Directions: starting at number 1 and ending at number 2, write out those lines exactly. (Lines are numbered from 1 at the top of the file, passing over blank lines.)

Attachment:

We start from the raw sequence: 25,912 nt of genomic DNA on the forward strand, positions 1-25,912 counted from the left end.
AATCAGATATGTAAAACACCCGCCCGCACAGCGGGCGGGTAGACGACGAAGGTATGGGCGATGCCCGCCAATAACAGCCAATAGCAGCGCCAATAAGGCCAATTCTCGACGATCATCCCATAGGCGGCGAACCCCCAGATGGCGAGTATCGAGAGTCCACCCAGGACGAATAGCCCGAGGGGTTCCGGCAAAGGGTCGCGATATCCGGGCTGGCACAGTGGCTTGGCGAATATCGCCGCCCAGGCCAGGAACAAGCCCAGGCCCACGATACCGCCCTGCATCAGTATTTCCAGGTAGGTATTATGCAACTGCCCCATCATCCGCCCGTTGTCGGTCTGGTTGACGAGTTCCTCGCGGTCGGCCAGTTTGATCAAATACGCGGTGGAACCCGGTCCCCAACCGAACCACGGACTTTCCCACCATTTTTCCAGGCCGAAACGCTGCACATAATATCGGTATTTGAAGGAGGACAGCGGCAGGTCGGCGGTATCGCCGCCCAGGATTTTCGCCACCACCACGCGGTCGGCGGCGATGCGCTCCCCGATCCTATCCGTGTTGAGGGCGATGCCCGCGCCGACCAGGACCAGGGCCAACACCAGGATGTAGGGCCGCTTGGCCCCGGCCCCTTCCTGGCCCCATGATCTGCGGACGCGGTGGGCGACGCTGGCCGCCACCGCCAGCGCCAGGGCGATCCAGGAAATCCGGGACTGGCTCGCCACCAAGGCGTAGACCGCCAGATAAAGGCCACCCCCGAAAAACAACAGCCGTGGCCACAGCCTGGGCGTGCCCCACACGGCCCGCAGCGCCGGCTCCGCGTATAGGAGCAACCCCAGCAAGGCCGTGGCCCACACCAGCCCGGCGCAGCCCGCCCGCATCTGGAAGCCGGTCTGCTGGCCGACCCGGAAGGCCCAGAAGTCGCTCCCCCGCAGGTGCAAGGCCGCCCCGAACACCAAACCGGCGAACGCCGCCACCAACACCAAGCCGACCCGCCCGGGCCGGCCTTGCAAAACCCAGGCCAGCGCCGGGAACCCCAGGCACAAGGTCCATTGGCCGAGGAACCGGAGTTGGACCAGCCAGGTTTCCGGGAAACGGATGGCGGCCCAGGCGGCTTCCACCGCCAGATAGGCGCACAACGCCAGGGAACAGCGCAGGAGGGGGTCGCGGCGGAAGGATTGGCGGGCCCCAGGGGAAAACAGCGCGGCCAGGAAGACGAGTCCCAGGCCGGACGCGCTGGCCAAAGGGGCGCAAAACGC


We start from the raw sequence: 25,912 nt of genomic DNA on the forward strand, positions 1-25,912 counted from the left end.
AATCAGATATGTAAAACACCCGCCCGCACAGCGGGCGGGTAGACGACGAAGGTATGGGCGATGCCCGCCAATAACAGCCAATAGCAGCGCCAATAAGGCCAATTCTCGACGATCATCCCATAGGCGGCGAACCCCCAGATGGCGAGTATCGAGAGTCCACCCAGGACGAATAGCCCGAGGGGTTCCGGCAAAGGGTCGCGATATCCGGGCTGGCACAGTGGCTTGGCGAATATCGCCGCCCAGGCCAGGAACAAGCCCAGGCCCACGATACCGCCCTGCATCAGTATTTCCAGGTAGGTATTATGCAACTGCCCCATCATCCGCCCGTTGTCGGTCTGGTTGACGAGTTCCTCGCGGTCGGCCAGTTTGATCAAATACGCGGTGGAACCCGGTCCCCAACCGAACCACGGACTTTCCCACCATTTTTCCAGGCCGAAACGCTGCACATAATATCGGTATTTGAAGGAGGACAGCGGCAGGTCGGCGGTATCGCCGCCCAGGATTTTCGCCACCACCACGCGGTCGGCGGCGATGCGCTCCCCGATCCTATCCGTGTTGAGGGCGATGCCCGCGCCGACCAGGACCAGGGCCAACACCAGGATGTAGGGCCGCTTGGCCCCGGCCCCTTCCTGGCCCCATGATCTGCGGACGCGGTGGGCGACGCTGGCCGCCACCGCCAGCGCCAGGGCGATCCAGGAAATCCGGGACTGGCTCGCCACCAAGGCGTAGACCGCCAGATAAAGGCCACCCCCGAAAAACAACAGCCGTGGCCACAGCCTGGGCGTGCCCCACACGGCCCGCAGCGCCGGCTCCGCGTATAGGAGCAACCCCAGCAAGGCCGTGGCCCACACCAGCCCGGCGCAGCCCGCCCGCATCTGGAAGCCGGTCTGCTGGCCGACCCGGAAGGCCCAGAAGTCGCTCCCCCGCAGGTGCAAGGCCGCCCCGAACACCAAACCGGCGAACGCCGCCACCAACACCAAGCCGACCCGCCCGGGCCGGCCTTGCAAAACCCAGGCCAGCGCCGGGAACCCCAGGCACAAGGTCCATTGGCCGAGGAACCGGAGTTGGACCAGCCAGGTTTCCGGGAAACGGATGGCGGCCCAGGCGGCTTCCACCGCCAGATAGGCGCACAACGCCAGGGAACAGCGCAGGAGGGGGTCGCGGCGGAAGGATTGGCGGGCCCCAGGGGAAAACAGCGCGGCCAGGAAGACGAGTCCCAGGCCGGACGCGCTGGCCAAAGGGGCGCAAAACGC